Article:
2. In State v. Bean, 199 Minn. 16, 20, 270 N.W. 918, we said: 'It is the exclusive province of the legislature to declare what acts, deemed inimical to the public welfare shall constitute a crime, to prohibit the same, and impose appropriate punishment for a violation thereof. Judicial consideration of such enactments is limited to the inquiry whether the constitutional rights of the citizens are thereby violated or impaired.' 2 Dunnell, Minn. Dig. (2 ed.) § 2407. 'Statutes are to be so construed as to suppress the mischief and advance the remedy, to promote rather than defeat the purpose of the legislature.' 6 Dunnell, Minn. Dig. (2 ed. Supps. 1932, 1934) § 8962."

3. Defendant contends that all liquor regulations existing prior to the enactment of Ex. Sess. L. 1933-1934, c. 46 (3 Mason Minn. St. 1934 Supp. § 3200-21, et seq.) were repealed by implication as the new act purports to cover the field. That contention we cannot sustain. Before it can be said that a later act is intended as a substitute for the earlier, "there must be unmistakable intent manifested on the part of the legislature to make the new act a substitute for the old and to contain all the law on the subject; for mere similarity in the provisions of the two statutes is not enough to effect a repeal, even though the similarity may be such as to cause confusion or inconvenience." 6 Dunnell, Minn. Dig. (2 ed. Supp. 1934) § 8926, and cases cited under note 15.

4. By § 8 of the 1933-1934 act (3 Mason Minn. St. 1934 Supp. § 3200-28) it is provided that "every licensee shall be responsible for the conduct of his place of business and for conditions of sobriety and order therein." Clearly, then, it was defendant's duty to take cognizance of and to implicitly obey the requirements of both §§ 8662 and 10140. The unlawful presence of a child in such place of business indicates the "conduct" thereof. The licensee is "responsible for the conduct of his place." The legislative intent as expressed in that section seems clear. The licensee makes his own choice of servants and managers. He and he alone chooses those with whom the conduct of the place is to be left, and for their conduct, within the field of their employment, he is responsible. If we were to adopt defendant's construction of the statute the result would leave vendors of intoxicants in a position where violations in most instances would go unpunished.

If this young girl had received some physical injury due to a negligent act or omission of defendant's servants, his liability would of course follow, provided the harm came about while the servant was acting in the furtherance of his master's business and within the scope of his employment. That being true respecting civil liability, how can anyone say that, in view of the statutes to which we have referred, criminal liability does not follow under circumstances such as we have here? Is it possible that physical hurt is more important to the individual and to society than the moral well-being of the child! Rather, so it seems to us, the very purpose of the law is to throw around children its protecting arm to the end that they may not be debauched.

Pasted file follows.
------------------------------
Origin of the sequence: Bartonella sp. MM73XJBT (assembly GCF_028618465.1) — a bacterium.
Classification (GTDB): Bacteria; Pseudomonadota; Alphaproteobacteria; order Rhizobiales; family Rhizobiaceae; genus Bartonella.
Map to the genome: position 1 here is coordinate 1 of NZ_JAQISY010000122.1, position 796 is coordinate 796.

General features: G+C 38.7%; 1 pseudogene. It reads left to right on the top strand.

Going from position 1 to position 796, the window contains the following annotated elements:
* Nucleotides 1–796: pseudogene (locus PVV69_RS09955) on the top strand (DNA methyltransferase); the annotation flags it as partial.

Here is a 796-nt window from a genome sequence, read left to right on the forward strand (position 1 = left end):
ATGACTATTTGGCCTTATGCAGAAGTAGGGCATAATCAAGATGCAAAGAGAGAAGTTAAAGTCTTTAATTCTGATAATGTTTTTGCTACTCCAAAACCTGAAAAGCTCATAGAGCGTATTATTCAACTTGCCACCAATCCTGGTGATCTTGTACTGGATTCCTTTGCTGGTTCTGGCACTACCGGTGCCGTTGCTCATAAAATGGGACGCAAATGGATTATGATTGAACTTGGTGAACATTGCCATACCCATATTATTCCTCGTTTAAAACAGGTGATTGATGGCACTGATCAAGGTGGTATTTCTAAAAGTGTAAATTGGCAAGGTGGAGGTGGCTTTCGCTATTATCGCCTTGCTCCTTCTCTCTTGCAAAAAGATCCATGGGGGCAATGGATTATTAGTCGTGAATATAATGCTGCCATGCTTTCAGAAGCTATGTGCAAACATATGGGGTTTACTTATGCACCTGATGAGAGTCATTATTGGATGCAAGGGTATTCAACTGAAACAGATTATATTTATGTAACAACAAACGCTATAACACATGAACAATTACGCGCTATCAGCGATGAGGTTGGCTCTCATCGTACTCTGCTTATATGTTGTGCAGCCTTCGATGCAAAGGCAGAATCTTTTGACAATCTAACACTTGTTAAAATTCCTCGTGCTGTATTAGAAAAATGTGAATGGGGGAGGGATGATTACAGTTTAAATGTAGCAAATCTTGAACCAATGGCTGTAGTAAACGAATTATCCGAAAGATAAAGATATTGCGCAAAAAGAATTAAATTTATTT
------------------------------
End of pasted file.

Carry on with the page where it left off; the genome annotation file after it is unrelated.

5. Defendant also urges error in that the court refused to submit to the jury the question of whether this girl's delinquency was in any way affected by her presence in his tavern. He raises the point in this language:

"The jury could have found that said [naming girl] was fully delinquent before she went into [his tavern] and therefore, permitting her to be and remain [therein] would not add anything to her delinquency."

In support of these contentions he refers to certain phases of the record from which it appears that she was found to be delinquent in October, 1935, and was then committed to the Hennepin County Home School for Girls; that on January 31, 1936, she was paroled to her parents; that on March 9 she left home, "visiting a number of beer parlors that night and stayed all night with [naming a man]; and that on March 10 she again visited a number of beer parlors and that night again stayed with [the same man]; that on March 11 up to about four p. m. she was in" a named "beer parlor," not defendant's.

But defendant conveniently (to his own advantage) refrains from quoting other testimony in the case strongly indicating that this girl had been in defendant's place of business on many occasions, some before and some after the date mentioned in the complaint (March 11); that on this particular date she came into his tavern shortly after four o'clock in the afternoon and remained there until 11:30 that night; that she danced with numerous men, none of whom she knew; that the barmaid served beer and that this girl partook of from 10 to 12 glasses and became intoxicated; that music was furnished during this period, to which they danced, and that she had requested the piano player to play certain pieces for the benefit of the crowd. It seems clear that the presence of this young girl under the circumstances here disclosed was one that defendant's servants could not have overlooked, although they deny having seen her on this occasion. If the court were to submit as a jury question the issue of whether this particular "act" or "omission" added to this girl's delinquency we would be reading something into the law that is not there. Her presence in defendant's tavern was forbidden. He, acting through his servants, violated the law by permitting her to be there. We think there can be no doubt that under such circumstances, he, as a matter of law, "contributed" to her delinquency.

Places of the type here involved afford recruiting stations for the criminal element, a breeding ground for moral laxity. This young girl has already gone a long way on a slippery road that may lead to a life of shame. The manner of operating taverns of defendant's type furnishes ample grounds for restrictive legislation. We do not choose to lend our aid to that kind of business by adopting forced or narrow construction of enactments having for their purpose and objective the curbing of evils necessarily flowing therefrom.

There are other assignments of error. They have been carefully considered, but we fail to find in them anything requiring discussion.

Order and judgment affirmed.

MR. JUSTICE PETERSON, having been attorney general when the appeal was taken, took no part in the consideration or decision of this case.